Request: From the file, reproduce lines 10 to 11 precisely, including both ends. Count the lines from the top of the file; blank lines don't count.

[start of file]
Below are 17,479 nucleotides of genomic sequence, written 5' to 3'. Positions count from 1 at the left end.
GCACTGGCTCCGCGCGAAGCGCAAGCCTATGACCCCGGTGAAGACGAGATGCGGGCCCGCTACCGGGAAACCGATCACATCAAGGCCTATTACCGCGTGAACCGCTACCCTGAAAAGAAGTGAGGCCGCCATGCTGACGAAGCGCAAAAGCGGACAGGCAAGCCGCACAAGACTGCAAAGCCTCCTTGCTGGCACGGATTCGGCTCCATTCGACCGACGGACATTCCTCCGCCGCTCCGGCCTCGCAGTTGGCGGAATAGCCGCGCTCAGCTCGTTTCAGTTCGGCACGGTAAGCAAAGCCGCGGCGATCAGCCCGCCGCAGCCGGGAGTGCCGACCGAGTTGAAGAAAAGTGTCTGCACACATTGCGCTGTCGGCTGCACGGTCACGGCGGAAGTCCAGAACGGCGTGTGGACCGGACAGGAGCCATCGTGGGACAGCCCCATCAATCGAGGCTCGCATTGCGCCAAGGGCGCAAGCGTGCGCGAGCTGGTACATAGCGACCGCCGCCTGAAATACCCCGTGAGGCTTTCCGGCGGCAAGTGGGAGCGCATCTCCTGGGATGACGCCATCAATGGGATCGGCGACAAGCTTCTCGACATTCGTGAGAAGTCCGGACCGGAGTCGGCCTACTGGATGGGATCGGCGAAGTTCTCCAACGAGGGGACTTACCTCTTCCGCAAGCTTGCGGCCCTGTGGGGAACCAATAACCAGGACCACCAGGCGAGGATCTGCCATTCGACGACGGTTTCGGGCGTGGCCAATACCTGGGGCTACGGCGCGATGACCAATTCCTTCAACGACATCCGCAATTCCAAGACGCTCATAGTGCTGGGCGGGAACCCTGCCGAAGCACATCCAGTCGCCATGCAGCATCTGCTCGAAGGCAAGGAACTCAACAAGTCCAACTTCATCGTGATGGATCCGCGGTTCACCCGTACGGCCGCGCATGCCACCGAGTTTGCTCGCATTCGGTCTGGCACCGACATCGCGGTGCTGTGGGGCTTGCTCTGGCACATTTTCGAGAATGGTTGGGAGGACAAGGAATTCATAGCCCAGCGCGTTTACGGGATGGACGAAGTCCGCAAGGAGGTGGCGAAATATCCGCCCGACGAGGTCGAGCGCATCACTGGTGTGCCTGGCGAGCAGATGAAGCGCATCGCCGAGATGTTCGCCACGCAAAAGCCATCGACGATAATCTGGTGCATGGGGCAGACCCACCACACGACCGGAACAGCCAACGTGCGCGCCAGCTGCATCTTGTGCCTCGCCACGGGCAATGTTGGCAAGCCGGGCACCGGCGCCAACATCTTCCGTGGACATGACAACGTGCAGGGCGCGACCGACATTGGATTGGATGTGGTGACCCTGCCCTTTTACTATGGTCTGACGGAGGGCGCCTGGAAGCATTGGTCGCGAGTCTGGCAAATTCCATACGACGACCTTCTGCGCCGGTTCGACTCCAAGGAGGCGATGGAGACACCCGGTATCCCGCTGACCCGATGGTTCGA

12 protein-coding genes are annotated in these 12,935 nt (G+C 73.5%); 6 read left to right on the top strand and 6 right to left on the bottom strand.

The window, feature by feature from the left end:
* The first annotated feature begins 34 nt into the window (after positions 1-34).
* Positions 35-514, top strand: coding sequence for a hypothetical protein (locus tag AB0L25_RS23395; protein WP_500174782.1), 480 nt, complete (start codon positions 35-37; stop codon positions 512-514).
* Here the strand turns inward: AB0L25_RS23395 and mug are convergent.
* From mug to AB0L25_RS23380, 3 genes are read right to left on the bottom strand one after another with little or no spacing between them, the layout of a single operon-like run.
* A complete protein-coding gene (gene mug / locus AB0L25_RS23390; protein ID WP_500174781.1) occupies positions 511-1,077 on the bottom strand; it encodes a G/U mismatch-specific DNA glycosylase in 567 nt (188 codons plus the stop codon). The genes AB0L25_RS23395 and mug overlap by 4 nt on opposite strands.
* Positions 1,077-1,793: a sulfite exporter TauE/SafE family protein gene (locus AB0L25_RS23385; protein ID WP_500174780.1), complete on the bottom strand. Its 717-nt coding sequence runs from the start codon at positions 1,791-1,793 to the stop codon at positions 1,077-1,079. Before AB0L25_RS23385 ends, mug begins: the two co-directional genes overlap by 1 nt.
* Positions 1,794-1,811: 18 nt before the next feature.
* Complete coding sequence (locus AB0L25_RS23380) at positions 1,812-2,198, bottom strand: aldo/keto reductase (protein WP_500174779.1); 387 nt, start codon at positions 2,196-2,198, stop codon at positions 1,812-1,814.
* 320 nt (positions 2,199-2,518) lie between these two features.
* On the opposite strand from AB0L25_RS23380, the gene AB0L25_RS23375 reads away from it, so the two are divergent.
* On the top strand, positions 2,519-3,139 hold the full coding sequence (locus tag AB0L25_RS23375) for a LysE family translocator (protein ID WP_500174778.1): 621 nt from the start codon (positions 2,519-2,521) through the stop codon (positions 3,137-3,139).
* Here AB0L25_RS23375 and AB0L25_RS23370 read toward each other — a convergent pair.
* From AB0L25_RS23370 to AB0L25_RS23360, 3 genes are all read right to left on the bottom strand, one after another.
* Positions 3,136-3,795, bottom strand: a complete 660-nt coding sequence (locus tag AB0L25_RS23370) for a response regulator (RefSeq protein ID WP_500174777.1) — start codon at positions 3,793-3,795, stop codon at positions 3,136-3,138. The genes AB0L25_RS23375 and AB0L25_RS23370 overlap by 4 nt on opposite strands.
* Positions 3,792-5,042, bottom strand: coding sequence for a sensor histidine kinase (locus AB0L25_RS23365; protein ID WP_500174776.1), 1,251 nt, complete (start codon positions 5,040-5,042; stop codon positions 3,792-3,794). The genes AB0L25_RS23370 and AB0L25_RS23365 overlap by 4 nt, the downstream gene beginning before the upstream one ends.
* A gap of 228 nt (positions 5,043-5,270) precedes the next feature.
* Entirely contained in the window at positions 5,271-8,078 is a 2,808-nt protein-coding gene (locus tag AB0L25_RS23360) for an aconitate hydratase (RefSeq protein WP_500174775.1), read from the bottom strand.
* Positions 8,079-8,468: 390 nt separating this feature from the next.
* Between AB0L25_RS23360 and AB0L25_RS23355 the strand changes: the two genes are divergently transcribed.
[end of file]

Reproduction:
* Positions 1,077-1,793: a sulfite exporter TauE/SafE family protein gene (locus AB0L25_RS23385; protein ID WP_500174780.1), complete on the bottom strand. Its 717-nt coding sequence runs from the start codon at positions 1,791-1,793 to the stop codon at positions 1,077-1,079. Before AB0L25_RS23385 ends, mug begins: the two co-directional genes overlap by 1 nt.
* Positions 1,794-1,811: 18 nt before the next feature.